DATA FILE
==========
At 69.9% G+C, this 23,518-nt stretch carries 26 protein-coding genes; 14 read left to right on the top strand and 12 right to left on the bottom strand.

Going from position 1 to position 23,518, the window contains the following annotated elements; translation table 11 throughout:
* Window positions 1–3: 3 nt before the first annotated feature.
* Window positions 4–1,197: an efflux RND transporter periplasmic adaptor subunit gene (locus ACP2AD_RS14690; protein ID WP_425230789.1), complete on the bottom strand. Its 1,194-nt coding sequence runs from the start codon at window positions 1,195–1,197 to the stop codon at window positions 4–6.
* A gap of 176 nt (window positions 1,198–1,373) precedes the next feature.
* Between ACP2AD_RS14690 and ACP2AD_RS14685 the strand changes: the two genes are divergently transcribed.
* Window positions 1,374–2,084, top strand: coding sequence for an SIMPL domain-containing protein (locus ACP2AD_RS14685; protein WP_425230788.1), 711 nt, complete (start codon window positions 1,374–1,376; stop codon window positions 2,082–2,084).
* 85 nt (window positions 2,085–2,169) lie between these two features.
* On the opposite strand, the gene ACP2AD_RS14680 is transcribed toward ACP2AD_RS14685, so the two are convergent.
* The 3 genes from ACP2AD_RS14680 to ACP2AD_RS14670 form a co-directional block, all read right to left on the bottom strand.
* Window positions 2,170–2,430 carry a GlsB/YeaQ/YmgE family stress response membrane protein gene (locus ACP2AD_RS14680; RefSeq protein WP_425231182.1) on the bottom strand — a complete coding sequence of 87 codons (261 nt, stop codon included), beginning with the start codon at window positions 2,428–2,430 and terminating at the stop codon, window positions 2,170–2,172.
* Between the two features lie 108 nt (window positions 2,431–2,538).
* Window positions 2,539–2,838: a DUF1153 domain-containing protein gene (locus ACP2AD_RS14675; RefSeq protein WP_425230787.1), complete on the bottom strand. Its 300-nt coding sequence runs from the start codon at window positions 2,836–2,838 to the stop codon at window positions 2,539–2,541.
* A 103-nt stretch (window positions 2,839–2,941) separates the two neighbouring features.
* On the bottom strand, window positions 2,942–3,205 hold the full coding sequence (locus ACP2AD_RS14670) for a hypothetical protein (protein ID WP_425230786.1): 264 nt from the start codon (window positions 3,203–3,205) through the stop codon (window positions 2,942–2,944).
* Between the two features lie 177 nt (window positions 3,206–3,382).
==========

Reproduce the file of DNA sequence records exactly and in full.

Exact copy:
At 69.9% G+C, this 23,518-nt stretch carries 26 protein-coding genes; 14 read left to right on the top strand and 12 right to left on the bottom strand.

Going from position 1 to position 23,518, the window contains the following annotated elements; translation table 11 throughout:
* Window positions 1–3: 3 nt before the first annotated feature.
* Window positions 4–1,197: an efflux RND transporter periplasmic adaptor subunit gene (locus ACP2AD_RS14690; protein ID WP_425230789.1), complete on the bottom strand. Its 1,194-nt coding sequence runs from the start codon at window positions 1,195–1,197 to the stop codon at window positions 4–6.
* A gap of 176 nt (window positions 1,198–1,373) precedes the next feature.
* Between ACP2AD_RS14690 and ACP2AD_RS14685 the strand changes: the two genes are divergently transcribed.
* Window positions 1,374–2,084, top strand: coding sequence for an SIMPL domain-containing protein (locus ACP2AD_RS14685; protein WP_425230788.1), 711 nt, complete (start codon window positions 1,374–1,376; stop codon window positions 2,082–2,084).
* 85 nt (window positions 2,085–2,169) lie between these two features.
* On the opposite strand, the gene ACP2AD_RS14680 is transcribed toward ACP2AD_RS14685, so the two are convergent.
* The 3 genes from ACP2AD_RS14680 to ACP2AD_RS14670 form a co-directional block, all read right to left on the bottom strand.
* Window positions 2,170–2,430 carry a GlsB/YeaQ/YmgE family stress response membrane protein gene (locus ACP2AD_RS14680; RefSeq protein WP_425231182.1) on the bottom strand — a complete coding sequence of 87 codons (261 nt, stop codon included), beginning with the start codon at window positions 2,428–2,430 and terminating at the stop codon, window positions 2,170–2,172.
* Between the two features lie 108 nt (window positions 2,431–2,538).
* Window positions 2,539–2,838: a DUF1153 domain-containing protein gene (locus ACP2AD_RS14675; RefSeq protein WP_425230787.1), complete on the bottom strand. Its 300-nt coding sequence runs from the start codon at window positions 2,836–2,838 to the stop codon at window positions 2,539–2,541.
* A 103-nt stretch (window positions 2,839–2,941) separates the two neighbouring features.
* On the bottom strand, window positions 2,942–3,205 hold the full coding sequence (locus ACP2AD_RS14670) for a hypothetical protein (protein ID WP_425230786.1): 264 nt from the start codon (window positions 3,203–3,205) through the stop codon (window positions 2,942–2,944).
* Between the two features lie 177 nt (window positions 3,206–3,382).